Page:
A national initiative to reduce central venous catheter associated bloodstream infections (CABSI) is set to be launched in December, Nursing Times has learnt.
An estimated 200,000 central lines are inserted in the UK each year, of which around 12,400 are linked to cases of bloodstream infection, according to the National Patient Safety Agency, which is leading the two-year initiative.
NPSA chief executive Martin Fletcher told Nursing Times it would be rolled out nationally to all adult and paediatric ICUs in England from December. ICUs covered by the North East strategic health authority have already begun piloting it in order to provide data on baseline infection rates.
Mr Fletcher said the project, if successfully applied to every ICU, could potentially save the NHS £14m per year.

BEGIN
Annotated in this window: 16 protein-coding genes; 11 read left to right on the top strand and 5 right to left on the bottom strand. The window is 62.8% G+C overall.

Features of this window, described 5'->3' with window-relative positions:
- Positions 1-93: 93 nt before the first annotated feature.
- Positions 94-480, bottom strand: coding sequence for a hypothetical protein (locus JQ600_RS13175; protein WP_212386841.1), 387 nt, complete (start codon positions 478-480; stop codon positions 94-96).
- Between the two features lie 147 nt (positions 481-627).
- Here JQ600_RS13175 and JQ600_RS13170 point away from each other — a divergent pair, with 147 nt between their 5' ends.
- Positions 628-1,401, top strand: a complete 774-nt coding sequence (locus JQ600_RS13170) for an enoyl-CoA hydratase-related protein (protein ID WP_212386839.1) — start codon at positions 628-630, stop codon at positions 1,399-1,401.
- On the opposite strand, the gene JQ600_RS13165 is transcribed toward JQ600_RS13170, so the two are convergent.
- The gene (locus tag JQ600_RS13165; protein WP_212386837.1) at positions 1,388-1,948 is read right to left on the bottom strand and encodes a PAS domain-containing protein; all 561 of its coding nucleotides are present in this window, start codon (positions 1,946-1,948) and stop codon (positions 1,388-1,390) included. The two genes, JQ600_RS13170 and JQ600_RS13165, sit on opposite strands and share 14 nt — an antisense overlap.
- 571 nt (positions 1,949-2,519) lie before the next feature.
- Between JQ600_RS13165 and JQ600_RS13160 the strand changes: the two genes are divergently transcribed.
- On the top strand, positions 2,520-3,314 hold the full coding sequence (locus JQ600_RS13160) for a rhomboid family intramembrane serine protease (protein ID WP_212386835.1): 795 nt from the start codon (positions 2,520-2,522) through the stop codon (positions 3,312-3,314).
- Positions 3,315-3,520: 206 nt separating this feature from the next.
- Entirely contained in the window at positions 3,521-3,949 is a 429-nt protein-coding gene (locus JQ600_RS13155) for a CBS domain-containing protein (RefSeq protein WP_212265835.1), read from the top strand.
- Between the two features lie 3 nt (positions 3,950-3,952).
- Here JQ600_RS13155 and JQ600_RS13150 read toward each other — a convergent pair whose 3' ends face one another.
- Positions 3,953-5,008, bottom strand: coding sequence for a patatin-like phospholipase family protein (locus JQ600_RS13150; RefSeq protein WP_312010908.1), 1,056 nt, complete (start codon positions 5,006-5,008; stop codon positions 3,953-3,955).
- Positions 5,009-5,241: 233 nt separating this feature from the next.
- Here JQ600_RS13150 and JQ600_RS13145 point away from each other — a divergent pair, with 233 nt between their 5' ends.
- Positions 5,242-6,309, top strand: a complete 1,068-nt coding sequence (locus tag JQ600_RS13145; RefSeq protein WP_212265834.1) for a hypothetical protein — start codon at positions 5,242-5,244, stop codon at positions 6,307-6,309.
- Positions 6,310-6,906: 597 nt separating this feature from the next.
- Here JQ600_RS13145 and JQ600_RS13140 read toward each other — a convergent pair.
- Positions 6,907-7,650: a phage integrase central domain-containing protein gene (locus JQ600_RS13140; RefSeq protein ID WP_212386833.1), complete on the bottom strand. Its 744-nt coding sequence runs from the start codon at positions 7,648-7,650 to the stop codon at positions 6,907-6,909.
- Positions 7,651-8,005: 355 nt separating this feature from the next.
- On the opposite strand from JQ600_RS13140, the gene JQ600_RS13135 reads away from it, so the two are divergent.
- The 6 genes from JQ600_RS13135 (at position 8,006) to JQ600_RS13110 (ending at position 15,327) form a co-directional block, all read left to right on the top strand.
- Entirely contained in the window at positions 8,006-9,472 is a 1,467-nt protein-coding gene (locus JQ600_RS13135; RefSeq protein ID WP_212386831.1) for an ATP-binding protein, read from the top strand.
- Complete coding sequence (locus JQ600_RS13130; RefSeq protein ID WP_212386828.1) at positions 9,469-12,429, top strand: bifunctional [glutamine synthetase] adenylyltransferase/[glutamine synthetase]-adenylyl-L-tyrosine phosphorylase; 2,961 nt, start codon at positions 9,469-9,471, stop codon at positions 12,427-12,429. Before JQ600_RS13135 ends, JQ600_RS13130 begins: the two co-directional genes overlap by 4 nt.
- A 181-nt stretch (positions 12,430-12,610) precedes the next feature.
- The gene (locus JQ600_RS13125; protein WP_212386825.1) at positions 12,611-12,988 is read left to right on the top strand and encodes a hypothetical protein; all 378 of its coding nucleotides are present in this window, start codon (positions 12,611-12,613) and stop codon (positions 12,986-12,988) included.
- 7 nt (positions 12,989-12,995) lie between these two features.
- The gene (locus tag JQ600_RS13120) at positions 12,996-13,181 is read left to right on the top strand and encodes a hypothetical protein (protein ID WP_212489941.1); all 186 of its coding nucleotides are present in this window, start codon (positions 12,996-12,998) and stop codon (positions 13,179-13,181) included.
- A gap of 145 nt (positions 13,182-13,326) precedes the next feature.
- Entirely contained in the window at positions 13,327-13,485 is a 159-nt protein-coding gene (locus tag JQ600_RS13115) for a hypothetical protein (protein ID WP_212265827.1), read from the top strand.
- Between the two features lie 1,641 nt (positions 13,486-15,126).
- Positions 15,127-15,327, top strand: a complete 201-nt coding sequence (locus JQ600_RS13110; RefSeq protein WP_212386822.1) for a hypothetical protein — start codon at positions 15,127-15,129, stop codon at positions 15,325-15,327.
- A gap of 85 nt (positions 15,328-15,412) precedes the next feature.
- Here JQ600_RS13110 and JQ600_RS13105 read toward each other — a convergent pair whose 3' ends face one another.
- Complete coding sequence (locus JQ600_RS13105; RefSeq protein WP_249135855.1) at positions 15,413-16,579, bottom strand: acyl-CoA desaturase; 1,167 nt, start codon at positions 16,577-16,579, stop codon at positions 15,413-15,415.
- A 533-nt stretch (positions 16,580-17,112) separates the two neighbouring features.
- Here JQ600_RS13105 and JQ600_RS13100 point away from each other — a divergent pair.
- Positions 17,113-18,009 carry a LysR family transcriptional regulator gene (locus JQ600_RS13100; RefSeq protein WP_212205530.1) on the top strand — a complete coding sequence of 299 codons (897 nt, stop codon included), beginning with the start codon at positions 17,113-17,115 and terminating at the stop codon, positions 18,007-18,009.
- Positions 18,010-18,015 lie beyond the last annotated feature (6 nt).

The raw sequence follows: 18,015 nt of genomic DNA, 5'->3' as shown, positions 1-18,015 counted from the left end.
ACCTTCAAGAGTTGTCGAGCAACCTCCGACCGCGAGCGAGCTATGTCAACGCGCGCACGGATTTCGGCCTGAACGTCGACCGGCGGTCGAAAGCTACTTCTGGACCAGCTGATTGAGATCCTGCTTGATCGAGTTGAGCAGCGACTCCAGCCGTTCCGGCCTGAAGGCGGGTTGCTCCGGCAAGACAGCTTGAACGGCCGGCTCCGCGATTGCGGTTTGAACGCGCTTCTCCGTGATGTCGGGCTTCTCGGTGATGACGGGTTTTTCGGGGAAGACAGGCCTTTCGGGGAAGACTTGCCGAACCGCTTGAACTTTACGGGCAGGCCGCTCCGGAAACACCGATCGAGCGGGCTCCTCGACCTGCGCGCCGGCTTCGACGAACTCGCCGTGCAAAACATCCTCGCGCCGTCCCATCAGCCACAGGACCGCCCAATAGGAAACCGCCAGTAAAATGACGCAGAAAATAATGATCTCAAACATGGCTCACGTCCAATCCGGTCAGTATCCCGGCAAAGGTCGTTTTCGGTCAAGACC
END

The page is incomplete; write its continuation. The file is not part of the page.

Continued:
It is based on a highly successful US scheme from Johns Hopkins University in Michigan, which reduced CABSI rates to zero over an 18 month period.
The project focused on strategies to promote five evidence-based procedures identified as having the greatest effect on the rate of CABSI and the lowest barriers to implementation (see box). This included the introduction of a simple checklist for staff and the naming of nurses and doctors as team leaders for the project.
The NPSA version – named “Matching Michigan” and first announced in the NHS Next Stage Review last year – is also expected to provide nurses with a web-based data collection and reporting system for CABSI rates.
|Effective procedures to cut CABSI rates|
|2) Using full-barrier precautions during line insertion|
|3) Cleaning the skin with chlorhexidine|
|4) Avoiding the femoral site if possible|
|5) Removing unnecessary catheters|
Source: NEJM (2006) 355: 2725-2732